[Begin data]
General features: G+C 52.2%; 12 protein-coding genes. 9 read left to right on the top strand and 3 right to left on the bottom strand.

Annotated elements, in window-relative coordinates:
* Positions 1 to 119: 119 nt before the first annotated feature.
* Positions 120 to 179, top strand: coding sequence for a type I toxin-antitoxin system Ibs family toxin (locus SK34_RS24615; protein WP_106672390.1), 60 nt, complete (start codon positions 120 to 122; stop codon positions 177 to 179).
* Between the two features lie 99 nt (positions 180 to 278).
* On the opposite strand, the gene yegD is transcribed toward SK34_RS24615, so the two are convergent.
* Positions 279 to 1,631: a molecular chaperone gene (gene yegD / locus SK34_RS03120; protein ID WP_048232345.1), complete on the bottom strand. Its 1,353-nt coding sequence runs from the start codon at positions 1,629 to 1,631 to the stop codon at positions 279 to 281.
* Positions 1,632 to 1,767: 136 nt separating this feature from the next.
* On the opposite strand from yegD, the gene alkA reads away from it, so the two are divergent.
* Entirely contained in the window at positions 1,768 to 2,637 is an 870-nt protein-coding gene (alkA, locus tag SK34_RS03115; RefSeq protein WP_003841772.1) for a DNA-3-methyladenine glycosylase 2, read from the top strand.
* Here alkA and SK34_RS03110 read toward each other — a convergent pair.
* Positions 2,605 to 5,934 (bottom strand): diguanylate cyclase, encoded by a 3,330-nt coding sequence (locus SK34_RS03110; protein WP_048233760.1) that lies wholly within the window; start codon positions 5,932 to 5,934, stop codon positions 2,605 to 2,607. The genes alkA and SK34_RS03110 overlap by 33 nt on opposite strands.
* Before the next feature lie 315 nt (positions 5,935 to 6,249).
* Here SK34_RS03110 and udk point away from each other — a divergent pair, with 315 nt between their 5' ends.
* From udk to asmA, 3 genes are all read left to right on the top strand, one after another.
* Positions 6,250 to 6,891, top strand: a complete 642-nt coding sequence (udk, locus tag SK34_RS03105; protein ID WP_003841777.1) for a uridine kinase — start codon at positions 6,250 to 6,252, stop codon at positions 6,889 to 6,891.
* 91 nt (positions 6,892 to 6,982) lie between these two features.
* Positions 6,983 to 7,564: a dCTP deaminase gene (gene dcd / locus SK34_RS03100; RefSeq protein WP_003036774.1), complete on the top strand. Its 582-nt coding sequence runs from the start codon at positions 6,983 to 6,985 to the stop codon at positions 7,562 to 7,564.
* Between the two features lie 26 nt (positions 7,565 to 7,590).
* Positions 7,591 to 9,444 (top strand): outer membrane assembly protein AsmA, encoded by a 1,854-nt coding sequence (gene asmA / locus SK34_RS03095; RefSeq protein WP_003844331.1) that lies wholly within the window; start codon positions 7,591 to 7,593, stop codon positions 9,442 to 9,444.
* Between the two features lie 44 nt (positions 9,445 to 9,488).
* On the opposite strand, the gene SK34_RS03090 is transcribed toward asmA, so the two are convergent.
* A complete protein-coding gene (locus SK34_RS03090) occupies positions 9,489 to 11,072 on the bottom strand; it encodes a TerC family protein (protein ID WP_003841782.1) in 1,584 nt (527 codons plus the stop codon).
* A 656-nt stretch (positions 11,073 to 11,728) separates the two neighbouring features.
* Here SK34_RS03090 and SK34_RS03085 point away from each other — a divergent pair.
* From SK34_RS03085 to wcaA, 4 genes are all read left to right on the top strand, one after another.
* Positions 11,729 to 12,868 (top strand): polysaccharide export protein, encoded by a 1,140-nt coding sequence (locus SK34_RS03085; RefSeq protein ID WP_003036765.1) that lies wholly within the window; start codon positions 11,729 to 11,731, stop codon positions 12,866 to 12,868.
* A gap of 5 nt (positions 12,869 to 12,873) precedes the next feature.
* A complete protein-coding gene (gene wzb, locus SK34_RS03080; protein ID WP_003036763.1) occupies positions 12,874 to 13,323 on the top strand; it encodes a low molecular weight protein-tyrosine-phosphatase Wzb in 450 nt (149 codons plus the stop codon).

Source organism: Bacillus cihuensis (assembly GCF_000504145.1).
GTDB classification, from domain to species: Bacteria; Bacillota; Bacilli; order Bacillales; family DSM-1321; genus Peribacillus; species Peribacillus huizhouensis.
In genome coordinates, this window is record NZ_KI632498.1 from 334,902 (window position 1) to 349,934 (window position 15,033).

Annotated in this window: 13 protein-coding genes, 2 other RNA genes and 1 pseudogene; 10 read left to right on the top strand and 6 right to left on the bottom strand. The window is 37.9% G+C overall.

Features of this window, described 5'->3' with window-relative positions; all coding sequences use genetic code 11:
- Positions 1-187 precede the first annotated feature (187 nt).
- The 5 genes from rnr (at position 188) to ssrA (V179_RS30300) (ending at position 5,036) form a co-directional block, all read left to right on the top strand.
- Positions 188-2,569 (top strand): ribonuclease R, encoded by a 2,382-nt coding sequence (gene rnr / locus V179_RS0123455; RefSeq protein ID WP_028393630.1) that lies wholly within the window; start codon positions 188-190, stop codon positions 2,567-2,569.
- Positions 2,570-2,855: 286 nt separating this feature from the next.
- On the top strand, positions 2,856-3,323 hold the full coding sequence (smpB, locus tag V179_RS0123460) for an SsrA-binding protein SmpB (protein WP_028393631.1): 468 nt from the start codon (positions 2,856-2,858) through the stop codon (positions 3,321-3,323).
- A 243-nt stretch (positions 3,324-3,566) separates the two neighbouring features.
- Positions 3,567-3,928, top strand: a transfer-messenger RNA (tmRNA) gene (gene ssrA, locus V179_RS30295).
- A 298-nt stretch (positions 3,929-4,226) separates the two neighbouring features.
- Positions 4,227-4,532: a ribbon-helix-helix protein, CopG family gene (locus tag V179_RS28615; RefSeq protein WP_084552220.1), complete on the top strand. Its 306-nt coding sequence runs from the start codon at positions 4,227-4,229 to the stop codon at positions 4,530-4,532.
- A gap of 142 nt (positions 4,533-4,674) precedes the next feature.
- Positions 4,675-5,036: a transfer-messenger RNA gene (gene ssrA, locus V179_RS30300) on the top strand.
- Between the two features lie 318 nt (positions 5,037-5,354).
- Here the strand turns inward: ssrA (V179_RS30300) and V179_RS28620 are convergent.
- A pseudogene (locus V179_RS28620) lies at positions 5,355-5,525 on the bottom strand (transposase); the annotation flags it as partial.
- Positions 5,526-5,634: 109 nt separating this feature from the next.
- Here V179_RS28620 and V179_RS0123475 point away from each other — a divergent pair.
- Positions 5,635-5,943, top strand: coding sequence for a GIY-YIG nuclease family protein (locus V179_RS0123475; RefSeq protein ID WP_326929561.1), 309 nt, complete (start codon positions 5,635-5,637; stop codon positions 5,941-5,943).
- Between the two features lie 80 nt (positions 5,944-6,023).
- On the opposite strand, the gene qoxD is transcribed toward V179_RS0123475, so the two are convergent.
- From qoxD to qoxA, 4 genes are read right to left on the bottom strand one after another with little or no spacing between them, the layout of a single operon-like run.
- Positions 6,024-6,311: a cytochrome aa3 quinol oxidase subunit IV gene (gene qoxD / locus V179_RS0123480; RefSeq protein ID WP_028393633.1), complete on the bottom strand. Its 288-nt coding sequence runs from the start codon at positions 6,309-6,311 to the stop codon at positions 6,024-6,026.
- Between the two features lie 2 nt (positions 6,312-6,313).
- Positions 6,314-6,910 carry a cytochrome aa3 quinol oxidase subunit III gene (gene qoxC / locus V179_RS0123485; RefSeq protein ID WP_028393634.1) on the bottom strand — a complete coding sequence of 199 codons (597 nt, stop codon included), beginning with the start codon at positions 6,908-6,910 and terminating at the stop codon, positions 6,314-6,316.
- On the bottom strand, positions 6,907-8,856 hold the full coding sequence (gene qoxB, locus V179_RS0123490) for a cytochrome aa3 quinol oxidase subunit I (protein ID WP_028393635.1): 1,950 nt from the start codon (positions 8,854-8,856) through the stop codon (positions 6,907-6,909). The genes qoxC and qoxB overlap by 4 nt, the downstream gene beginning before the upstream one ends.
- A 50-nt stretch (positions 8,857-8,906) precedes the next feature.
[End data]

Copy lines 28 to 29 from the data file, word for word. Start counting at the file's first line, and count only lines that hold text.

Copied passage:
* A gap of 5 nt (positions 12,869 to 12,873) precedes the next feature.
* A complete protein-coding gene (gene wzb, locus SK34_RS03080; protein ID WP_003036763.1) occupies positions 12,874 to 13,323 on the top strand; it encodes a low molecular weight protein-tyrosine-phosphatase Wzb in 450 nt (149 codons plus the stop codon).